Unfortunately, sweat turns cold and can make you feel miserable on a hike, snowboarding, or during any other winter sport. You’ll need a base layer that keeps the moisture off your skin to keep you dry.
When you’re dry, these materials feel comfortable on the skin, but they also do a fantastic job managing your sweat. If you wear something that soaks through quickly, you’ll shiver on your hike despite wearing a thick jacket.
Lower Body Clothing for 40-Degree Hikes
Your legs won’t heat up as much as your core on a rigorous hike in the cold, so you’ll need to pay special attention to ensure you’re outfitted correctly. Usually, that means an outer layer of waterproof pants to keep any rain or snow out, and a base layer that keeps you warm.
Typically, cold-weather hikers opt for darker colors because conditions are often wet when it’s cold outside. In addition, you’ll want something that hides the scrapes and slides if you fall.
Whether you wear a single or double layer depends on how you feel. Some people get by with thick, insulated hiking pants, while others prefer something warmer on the inside and a thinner weather-resistant outer layer.
While hiking in shorts in 40-degree weather is usually out of the question, you can buy zippered winter pants with detachable bottoms to take off if things get too sweaty on an arduous hike.
On the Hands
You’ll need gloves in 40-degrees weather. We recommend not wearing bulky gloves to keep your hands and fingers nimble on the hike.
If possible, bring some heat packs that you can insert into your gloves for added heat. However, when you move briskly, you may want to take your gloves off, especially if your hands start sweating.
On Your Head
A hat is an essential item of clothing because it keeps your head warm and protects you from the sun.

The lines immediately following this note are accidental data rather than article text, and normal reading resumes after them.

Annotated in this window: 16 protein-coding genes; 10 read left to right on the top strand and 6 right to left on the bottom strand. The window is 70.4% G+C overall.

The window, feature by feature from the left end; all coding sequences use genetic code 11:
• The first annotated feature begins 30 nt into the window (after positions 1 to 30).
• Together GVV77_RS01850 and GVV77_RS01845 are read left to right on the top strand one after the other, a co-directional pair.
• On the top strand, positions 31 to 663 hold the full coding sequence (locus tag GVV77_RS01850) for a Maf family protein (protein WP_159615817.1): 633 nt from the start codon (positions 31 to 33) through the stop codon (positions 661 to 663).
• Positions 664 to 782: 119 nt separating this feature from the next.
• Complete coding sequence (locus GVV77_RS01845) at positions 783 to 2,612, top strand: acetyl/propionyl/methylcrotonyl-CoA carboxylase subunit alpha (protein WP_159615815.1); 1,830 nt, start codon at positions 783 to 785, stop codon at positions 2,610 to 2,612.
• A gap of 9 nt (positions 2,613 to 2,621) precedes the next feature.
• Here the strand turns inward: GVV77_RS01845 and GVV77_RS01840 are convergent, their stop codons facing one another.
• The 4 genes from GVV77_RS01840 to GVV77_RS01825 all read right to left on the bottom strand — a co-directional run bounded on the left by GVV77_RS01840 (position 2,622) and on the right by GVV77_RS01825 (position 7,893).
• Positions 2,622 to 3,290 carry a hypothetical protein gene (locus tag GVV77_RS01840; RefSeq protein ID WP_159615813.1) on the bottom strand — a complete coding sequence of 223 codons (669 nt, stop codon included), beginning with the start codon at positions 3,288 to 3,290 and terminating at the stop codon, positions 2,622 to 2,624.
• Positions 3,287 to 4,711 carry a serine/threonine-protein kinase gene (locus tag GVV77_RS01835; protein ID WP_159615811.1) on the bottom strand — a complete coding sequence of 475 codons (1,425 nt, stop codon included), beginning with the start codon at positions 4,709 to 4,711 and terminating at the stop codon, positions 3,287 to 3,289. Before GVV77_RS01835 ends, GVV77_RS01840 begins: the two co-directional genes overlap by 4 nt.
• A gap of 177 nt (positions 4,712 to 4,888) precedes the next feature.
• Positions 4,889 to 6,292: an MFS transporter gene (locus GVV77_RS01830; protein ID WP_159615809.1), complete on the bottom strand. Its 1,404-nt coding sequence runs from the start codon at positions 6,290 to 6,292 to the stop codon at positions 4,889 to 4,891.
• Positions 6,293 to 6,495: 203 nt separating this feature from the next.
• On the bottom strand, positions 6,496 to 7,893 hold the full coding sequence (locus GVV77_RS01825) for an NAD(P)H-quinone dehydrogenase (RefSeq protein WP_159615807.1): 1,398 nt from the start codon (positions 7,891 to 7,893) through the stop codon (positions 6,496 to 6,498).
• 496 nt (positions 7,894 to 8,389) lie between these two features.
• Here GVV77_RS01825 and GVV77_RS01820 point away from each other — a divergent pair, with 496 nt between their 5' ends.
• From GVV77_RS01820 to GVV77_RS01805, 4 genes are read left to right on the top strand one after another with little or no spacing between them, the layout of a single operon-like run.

When you’re hiking in frigid temperatures, you’ll want to wear a beanie or some hat with thicker insulation than a regular baseball cap. Your body will lose a lot of its heat from your head when exercising, so a good hat is valuable.
A beanie is a fantastic choice because it can easily fit into a pocket in your jacket if you start to get too hot. A larger hat will be harder to stow away and carry on a longer hike. You’ll need something that covers your ears to stop the cold from stinging them and making them red.
In addition to your hat, you may need a face covering if conditions are windy. Anyone who has been skiing or snowboarding knows how painful an exposed face can feel in cold temperatures. Buy a balaclava or a similar covering to take with you on your hike.
Footwear for Cold Weather Hiking
Your shoes and socks matter a lot in hiking in cold weather. First, your feet need to stay dry and comfortable.
The ground won’t give as much as you may expect in 40-degree weather, so a good pair of hiking boots is invaluable.
The same goes for your socks. You’ll need wool socks to wick away any sweat to stop blisters from forming on a long hike. Pack some heating pads designed to fit in the toe section of your boot to give added warmth.